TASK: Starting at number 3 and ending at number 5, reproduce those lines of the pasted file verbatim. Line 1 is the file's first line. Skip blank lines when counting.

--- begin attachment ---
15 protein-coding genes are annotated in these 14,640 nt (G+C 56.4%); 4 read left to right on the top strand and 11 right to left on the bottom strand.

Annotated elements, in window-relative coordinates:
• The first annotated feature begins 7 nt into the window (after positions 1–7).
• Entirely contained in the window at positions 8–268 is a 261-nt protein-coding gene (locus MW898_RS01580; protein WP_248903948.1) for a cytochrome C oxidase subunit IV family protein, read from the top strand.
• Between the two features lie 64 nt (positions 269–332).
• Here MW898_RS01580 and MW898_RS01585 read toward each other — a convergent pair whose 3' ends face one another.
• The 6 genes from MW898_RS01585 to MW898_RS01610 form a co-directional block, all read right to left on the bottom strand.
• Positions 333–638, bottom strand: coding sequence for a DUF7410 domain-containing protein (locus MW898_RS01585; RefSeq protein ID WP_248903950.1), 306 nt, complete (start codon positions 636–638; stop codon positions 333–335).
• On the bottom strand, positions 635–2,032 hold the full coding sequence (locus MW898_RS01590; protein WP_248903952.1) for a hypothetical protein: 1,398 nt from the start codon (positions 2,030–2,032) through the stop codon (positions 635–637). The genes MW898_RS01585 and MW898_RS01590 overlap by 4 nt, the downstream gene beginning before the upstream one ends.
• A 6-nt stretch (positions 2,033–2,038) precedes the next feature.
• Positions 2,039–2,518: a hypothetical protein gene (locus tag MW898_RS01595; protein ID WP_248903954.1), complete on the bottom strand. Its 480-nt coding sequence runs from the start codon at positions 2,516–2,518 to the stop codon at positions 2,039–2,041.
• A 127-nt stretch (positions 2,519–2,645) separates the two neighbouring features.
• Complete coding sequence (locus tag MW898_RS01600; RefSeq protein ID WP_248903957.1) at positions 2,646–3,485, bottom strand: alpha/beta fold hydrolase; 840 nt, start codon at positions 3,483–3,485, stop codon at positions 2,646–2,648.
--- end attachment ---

• The first annotated feature begins 7 nt into the window (after positions 1–7).
• Entirely contained in the window at positions 8–268 is a 261-nt protein-coding gene (locus MW898_RS01580; protein WP_248903948.1) for a cytochrome C oxidase subunit IV family protein, read from the top strand.
• Between the two features lie 64 nt (positions 269–332).